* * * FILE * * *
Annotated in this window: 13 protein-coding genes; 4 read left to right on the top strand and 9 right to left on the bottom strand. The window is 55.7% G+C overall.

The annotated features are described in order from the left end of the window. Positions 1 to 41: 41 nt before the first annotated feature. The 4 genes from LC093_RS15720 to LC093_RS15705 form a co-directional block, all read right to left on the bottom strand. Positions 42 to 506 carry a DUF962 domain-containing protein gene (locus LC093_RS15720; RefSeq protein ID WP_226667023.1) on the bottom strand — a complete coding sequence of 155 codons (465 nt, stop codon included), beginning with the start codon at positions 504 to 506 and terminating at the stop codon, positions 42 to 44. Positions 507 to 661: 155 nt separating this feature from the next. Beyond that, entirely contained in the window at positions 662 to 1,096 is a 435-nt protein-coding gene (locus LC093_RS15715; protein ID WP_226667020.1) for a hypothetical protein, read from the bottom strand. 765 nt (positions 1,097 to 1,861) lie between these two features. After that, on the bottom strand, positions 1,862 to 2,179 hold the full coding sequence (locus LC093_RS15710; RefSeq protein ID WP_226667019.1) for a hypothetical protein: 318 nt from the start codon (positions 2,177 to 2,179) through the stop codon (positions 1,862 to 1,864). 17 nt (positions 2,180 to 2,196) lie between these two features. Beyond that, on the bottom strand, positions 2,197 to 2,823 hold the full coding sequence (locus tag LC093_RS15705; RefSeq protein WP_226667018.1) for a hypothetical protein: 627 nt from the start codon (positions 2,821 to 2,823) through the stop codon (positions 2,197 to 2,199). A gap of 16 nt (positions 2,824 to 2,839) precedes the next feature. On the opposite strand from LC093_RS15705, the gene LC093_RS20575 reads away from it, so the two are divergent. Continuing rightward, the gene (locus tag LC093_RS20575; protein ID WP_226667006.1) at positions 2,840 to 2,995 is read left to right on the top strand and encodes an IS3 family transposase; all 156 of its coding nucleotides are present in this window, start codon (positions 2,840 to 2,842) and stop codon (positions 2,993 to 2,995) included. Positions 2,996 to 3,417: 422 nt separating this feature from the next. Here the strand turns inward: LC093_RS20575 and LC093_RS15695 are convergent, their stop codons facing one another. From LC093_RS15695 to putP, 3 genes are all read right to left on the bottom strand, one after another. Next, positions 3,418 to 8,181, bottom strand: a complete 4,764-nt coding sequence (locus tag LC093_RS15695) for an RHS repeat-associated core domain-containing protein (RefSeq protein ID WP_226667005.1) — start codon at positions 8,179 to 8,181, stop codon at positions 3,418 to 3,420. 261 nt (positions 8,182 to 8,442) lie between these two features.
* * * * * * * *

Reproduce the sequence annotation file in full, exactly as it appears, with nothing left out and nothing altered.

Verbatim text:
Annotated in this window: 13 protein-coding genes; 4 read left to right on the top strand and 9 right to left on the bottom strand. The window is 55.7% G+C overall.

The annotated features are described in order from the left end of the window. Positions 1 to 41: 41 nt before the first annotated feature. The 4 genes from LC093_RS15720 to LC093_RS15705 form a co-directional block, all read right to left on the bottom strand. Positions 42 to 506 carry a DUF962 domain-containing protein gene (locus LC093_RS15720; RefSeq protein ID WP_226667023.1) on the bottom strand — a complete coding sequence of 155 codons (465 nt, stop codon included), beginning with the start codon at positions 504 to 506 and terminating at the stop codon, positions 42 to 44. Positions 507 to 661: 155 nt separating this feature from the next. Beyond that, entirely contained in the window at positions 662 to 1,096 is a 435-nt protein-coding gene (locus LC093_RS15715; protein ID WP_226667020.1) for a hypothetical protein, read from the bottom strand. 765 nt (positions 1,097 to 1,861) lie between these two features. After that, on the bottom strand, positions 1,862 to 2,179 hold the full coding sequence (locus LC093_RS15710; RefSeq protein ID WP_226667019.1) for a hypothetical protein: 318 nt from the start codon (positions 2,177 to 2,179) through the stop codon (positions 1,862 to 1,864). 17 nt (positions 2,180 to 2,196) lie between these two features. Beyond that, on the bottom strand, positions 2,197 to 2,823 hold the full coding sequence (locus tag LC093_RS15705; RefSeq protein WP_226667018.1) for a hypothetical protein: 627 nt from the start codon (positions 2,821 to 2,823) through the stop codon (positions 2,197 to 2,199). A gap of 16 nt (positions 2,824 to 2,839) precedes the next feature. On the opposite strand from LC093_RS15705, the gene LC093_RS20575 reads away from it, so the two are divergent. Continuing rightward, the gene (locus tag LC093_RS20575; protein ID WP_226667006.1) at positions 2,840 to 2,995 is read left to right on the top strand and encodes an IS3 family transposase; all 156 of its coding nucleotides are present in this window, start codon (positions 2,840 to 2,842) and stop codon (positions 2,993 to 2,995) included. Positions 2,996 to 3,417: 422 nt separating this feature from the next. Here the strand turns inward: LC093_RS20575 and LC093_RS15695 are convergent, their stop codons facing one another. From LC093_RS15695 to putP, 3 genes are all read right to left on the bottom strand, one after another. Next, positions 3,418 to 8,181, bottom strand: a complete 4,764-nt coding sequence (locus tag LC093_RS15695) for an RHS repeat-associated core domain-containing protein (RefSeq protein ID WP_226667005.1) — start codon at positions 8,179 to 8,181, stop codon at positions 3,418 to 3,420. 261 nt (positions 8,182 to 8,442) lie between these two features.